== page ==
WORLDS UNDER HEAVEN
There were variations on similar themes every time Thaw and Ghee met up. This was usually on Ghee’s barge, though there was one time when he visited Thaw in his cabin in the hills of Burn Haun, near to where it joined the northern shore of Send Ehros. It was in a time when the frosts were cruel, and fierce winds came relentlessly from the heights of the Horseshoe Mountains.
Thaw’s cabin was a wooden, L-shaped construction, with a veranda between its two wings. It was not large, having only a main room – with a table and benches and long-chairs around a central stove – and two small bedrooms. Not much space to avoid anyone who may be staying.
The veranda faced south-westwards and, though the cabin was not far into the hills, had clear views over most of the western half of Send Ehros, including the heights of the Isle of Etolairira, whereon the Forest King had his Summer Palace, and the wooded hills thirty miles beyond.
The friends’ first few days were fairly relaxed, but then Ghee began to get more intense. Thaw grew to cherish the mornings (he habitually got up before dawn – in the winter at least), for Ghee did not rise much before noon, complaining he had trouble getting to sleep. There were plenty of tasks for Thaw to see to: especially keeping the large stove fed, and it brought home to him (again) why he lived alone in the hills and away from easy access from any other dwelling except Toft’s.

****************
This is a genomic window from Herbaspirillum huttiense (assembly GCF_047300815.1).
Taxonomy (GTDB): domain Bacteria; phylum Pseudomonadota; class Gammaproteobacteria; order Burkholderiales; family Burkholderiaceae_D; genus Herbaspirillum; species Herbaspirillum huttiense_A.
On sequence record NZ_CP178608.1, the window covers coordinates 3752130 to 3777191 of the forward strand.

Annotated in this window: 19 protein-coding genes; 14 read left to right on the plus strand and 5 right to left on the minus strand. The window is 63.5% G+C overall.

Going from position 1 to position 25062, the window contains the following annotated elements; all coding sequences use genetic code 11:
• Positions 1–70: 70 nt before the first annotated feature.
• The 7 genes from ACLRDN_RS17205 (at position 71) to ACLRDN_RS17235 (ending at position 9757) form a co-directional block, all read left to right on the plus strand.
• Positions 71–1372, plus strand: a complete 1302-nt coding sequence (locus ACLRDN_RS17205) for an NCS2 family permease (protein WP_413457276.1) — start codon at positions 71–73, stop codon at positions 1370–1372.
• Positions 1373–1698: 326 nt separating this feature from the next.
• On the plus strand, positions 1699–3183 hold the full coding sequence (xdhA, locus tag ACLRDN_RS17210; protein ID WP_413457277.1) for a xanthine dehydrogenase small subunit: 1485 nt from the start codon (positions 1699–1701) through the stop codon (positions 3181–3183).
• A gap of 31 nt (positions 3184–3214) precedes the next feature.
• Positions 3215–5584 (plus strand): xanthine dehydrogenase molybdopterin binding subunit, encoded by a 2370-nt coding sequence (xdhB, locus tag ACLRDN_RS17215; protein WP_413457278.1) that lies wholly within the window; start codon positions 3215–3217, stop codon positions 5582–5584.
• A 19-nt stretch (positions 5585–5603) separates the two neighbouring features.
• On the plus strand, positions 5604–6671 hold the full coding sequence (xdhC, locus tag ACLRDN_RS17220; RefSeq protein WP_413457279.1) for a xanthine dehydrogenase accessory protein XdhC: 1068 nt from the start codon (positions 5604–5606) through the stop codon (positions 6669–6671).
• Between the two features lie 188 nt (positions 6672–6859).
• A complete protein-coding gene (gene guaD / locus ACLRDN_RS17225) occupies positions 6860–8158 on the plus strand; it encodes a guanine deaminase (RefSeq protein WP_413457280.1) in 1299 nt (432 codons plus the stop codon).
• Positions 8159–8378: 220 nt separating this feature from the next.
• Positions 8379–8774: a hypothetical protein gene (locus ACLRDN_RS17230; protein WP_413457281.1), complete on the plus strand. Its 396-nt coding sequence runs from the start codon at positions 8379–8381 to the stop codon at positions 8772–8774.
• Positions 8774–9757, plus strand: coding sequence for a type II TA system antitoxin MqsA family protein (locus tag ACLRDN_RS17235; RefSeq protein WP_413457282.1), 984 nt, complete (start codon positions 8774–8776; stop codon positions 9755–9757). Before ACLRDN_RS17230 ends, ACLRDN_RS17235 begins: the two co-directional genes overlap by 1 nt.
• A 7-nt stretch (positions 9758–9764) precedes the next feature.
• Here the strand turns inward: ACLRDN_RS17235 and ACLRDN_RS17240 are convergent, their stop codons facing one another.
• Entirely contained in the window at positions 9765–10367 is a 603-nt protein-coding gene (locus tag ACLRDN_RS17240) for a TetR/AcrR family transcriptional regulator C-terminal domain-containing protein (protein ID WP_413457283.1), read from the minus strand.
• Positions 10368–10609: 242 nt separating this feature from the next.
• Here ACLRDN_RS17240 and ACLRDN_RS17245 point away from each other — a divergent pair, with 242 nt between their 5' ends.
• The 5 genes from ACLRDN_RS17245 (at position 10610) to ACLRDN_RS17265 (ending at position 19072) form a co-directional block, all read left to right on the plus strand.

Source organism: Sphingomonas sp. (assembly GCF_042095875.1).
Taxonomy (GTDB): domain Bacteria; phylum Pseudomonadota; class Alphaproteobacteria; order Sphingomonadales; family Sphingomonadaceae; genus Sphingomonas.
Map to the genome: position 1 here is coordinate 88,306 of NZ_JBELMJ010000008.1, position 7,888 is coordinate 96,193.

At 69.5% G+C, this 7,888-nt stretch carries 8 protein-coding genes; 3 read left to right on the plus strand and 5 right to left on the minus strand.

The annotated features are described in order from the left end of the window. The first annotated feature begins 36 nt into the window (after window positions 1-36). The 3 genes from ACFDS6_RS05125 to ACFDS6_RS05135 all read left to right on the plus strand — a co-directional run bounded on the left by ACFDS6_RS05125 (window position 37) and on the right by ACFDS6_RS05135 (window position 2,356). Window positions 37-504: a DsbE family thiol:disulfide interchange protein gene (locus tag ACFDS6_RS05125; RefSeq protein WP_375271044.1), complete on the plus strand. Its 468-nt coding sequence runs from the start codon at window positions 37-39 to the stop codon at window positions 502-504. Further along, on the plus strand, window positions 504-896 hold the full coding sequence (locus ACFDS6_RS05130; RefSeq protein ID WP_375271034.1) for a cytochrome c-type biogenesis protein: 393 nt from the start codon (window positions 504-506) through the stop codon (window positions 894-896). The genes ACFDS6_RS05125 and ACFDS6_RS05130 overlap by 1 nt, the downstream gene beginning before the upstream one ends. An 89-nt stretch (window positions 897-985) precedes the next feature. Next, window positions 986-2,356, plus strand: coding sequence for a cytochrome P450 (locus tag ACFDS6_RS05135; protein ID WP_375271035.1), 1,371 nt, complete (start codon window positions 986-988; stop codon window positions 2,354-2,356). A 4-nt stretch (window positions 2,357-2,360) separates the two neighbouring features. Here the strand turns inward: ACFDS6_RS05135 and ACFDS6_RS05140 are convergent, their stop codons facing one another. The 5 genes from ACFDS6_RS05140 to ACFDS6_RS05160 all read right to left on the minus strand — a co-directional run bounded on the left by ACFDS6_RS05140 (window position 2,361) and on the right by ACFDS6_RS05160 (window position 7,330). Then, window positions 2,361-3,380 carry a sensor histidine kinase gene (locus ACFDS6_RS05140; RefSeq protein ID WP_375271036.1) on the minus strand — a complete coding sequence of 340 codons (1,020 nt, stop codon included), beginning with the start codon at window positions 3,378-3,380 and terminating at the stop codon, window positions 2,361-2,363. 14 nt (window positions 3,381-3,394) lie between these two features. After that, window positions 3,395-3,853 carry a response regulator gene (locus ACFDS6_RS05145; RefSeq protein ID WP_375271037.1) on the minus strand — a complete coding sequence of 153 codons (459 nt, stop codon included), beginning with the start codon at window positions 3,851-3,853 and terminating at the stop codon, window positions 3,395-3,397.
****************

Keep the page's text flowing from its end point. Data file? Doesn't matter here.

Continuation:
Lu-Toft was an old friend of Thaw’s, the earliest he could remember, distantly related, who had studied obsession and depression and claimed some understanding. Thaw did not claim to know much, though he did know Ghee well, but he felt the need for a more detached and studied view of his friend. For he could be a difficult and repetitive individual. Although with deep-seated and valid concerns … of course … but all wrapped up in a fire-worm’s dream.
So Thaw had told Toft about Ghee and his staying with him, and dropped hints that he, Toft, should drop by. And he did; with exquisite timing: to help Thaw. He was sitting by the stove when Ghee rose and came to share the warmth, wrapped about by a blanket, for it was bitter out even when only walking from just up the hill.
From an initially halting conversation their talk grew in warmth and complexity – with Ghee the last to join in – and they moved from huddling close around the stove to break fast at the table, and then on to the long-chairs.
At some point, not really following on from previous subjects, Ghee started to regale Toft with his preoccupations, but this time concentrating on how anyone could be so callous, so cruel, so stupid as to behave in such destructive manners as mankind did. What motivated them.